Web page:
Objectives: To investigate the relationship between socioeconomic factors, behaviors and the severity of early childhood caries (ECC) in 6-19 month-old Thai children. The severity of ECC was estimated using the proportion of ECC teeth to erupted teeth. This was termed the 'Intensity of ECC' (I-ECC) index.
Methods: Cross-sectional questionnaire survey, dental examinations, and mutans streptococci counts were obtained from children and mothers/caregivers who participated in the ECC prevention program.
Results: The 520 children from rural areas were categorized into four age groups by the mean number of erupted teeth. In the 15-19-month-old children, the prevalence of ECC was 82.8% (cavitated caries, 40.8%; noncavitated caries, 42.0%) with a mean ECC teeth score of 4.18 +/- 3.19. The mean I-ECC severity score was 0.45 +/- 0.30 in these toddlers. Children from low-income families, those with low education, and mothers/caregivers with decayed teeth had higher I-ECC scores (P < 0.05). Children who were breast fed or had high counts of mutans streptococci also had higher I-ECC scores (P < 0.05). The logistic regression model revealed that only children's mutans streptococci level was a statistically significant predictor of ECC, with an odds ratio = 4.5 (95% CI = 1.8, 11.7).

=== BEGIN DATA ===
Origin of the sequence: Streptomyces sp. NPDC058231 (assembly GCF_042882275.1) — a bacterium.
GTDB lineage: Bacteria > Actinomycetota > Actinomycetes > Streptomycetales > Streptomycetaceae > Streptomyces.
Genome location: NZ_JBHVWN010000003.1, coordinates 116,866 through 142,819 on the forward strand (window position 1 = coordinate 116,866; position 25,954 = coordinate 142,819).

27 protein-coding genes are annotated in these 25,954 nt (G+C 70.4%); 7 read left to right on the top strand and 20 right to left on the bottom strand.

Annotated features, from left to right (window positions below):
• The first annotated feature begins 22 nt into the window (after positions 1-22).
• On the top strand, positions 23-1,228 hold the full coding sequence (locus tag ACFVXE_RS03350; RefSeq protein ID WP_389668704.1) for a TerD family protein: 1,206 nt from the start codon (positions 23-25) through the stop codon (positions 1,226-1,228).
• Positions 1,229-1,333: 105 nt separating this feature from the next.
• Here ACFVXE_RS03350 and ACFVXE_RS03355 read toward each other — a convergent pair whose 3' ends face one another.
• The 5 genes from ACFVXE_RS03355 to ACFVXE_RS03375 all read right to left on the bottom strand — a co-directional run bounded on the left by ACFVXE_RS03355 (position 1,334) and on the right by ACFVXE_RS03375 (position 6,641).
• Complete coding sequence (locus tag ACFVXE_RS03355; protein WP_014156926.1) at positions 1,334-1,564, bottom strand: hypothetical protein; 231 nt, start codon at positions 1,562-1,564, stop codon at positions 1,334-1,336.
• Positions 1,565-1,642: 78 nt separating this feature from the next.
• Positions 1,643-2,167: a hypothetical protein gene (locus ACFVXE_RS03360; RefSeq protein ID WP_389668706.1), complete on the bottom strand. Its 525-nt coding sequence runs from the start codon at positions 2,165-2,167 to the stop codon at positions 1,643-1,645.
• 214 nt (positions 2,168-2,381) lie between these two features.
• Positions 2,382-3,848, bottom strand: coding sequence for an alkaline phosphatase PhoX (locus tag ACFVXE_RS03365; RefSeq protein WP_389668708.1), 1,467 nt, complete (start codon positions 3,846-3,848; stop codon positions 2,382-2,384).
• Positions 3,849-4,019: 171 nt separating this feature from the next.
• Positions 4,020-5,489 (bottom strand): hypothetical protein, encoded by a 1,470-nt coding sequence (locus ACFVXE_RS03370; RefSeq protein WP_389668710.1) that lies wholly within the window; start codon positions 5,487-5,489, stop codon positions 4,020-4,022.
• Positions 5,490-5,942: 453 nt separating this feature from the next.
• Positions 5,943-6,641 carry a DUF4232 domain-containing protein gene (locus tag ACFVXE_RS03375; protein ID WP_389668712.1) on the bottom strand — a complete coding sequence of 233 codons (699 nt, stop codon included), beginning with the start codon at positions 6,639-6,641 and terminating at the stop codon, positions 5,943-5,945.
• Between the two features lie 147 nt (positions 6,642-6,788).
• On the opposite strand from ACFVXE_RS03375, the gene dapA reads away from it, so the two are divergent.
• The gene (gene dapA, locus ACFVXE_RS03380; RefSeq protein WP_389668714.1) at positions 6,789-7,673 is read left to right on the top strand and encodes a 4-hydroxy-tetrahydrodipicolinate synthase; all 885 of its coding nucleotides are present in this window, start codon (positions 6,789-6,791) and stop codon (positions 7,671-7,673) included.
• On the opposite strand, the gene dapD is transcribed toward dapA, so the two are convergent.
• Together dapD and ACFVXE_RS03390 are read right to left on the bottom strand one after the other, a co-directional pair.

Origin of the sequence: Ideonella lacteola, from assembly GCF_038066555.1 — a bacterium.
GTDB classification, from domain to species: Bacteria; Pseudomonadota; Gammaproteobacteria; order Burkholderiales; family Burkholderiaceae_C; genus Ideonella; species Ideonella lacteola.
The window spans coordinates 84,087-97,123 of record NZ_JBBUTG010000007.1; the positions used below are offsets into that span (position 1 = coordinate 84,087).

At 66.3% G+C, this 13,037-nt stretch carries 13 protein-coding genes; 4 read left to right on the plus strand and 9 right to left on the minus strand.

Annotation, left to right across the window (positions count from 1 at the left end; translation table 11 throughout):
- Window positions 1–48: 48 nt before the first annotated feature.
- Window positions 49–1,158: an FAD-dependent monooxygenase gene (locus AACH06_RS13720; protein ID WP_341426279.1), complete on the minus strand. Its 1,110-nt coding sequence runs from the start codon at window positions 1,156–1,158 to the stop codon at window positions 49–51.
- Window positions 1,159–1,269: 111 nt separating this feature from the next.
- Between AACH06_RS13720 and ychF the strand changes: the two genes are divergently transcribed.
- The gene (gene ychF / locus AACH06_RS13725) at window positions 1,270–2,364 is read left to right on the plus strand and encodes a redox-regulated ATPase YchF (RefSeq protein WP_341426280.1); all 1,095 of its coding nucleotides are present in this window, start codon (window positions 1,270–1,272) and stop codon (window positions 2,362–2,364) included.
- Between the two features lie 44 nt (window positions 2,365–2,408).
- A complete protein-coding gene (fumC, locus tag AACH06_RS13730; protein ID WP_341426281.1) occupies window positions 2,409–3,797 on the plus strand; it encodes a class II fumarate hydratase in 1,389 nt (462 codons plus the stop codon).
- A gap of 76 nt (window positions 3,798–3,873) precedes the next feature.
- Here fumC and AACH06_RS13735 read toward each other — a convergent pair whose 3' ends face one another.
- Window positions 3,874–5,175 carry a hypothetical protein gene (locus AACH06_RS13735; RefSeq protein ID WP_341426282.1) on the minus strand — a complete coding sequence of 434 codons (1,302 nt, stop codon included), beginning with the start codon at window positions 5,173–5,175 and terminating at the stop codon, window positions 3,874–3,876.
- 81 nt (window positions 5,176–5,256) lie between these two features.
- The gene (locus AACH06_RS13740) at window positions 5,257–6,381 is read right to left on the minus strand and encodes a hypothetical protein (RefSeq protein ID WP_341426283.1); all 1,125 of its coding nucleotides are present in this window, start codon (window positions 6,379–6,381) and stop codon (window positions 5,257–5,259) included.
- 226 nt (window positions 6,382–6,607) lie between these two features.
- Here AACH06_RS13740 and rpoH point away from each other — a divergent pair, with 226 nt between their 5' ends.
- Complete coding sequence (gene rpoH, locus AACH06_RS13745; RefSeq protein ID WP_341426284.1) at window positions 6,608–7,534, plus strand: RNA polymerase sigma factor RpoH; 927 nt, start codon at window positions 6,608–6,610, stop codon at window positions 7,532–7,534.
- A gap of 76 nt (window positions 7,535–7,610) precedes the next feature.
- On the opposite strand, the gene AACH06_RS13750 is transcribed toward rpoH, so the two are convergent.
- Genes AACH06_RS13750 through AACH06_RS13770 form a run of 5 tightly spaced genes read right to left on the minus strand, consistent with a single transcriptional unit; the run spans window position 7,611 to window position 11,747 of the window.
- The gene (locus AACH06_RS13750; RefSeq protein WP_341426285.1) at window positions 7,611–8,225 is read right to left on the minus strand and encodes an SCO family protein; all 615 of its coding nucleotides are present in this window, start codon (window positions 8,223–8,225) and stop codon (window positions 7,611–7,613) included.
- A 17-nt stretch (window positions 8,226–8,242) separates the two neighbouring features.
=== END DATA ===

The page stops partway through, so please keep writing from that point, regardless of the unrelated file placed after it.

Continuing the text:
Conclusions: ECC is not only a public health problem but also a social problem in Thailand, because it relates to family income and education level. The community development approach to assisting disadvantaged Thai children should be combined with an effective preventive program at a very young age. Future longitudinal research should be performed to improve the I-ECC for measuring the severity of ECC.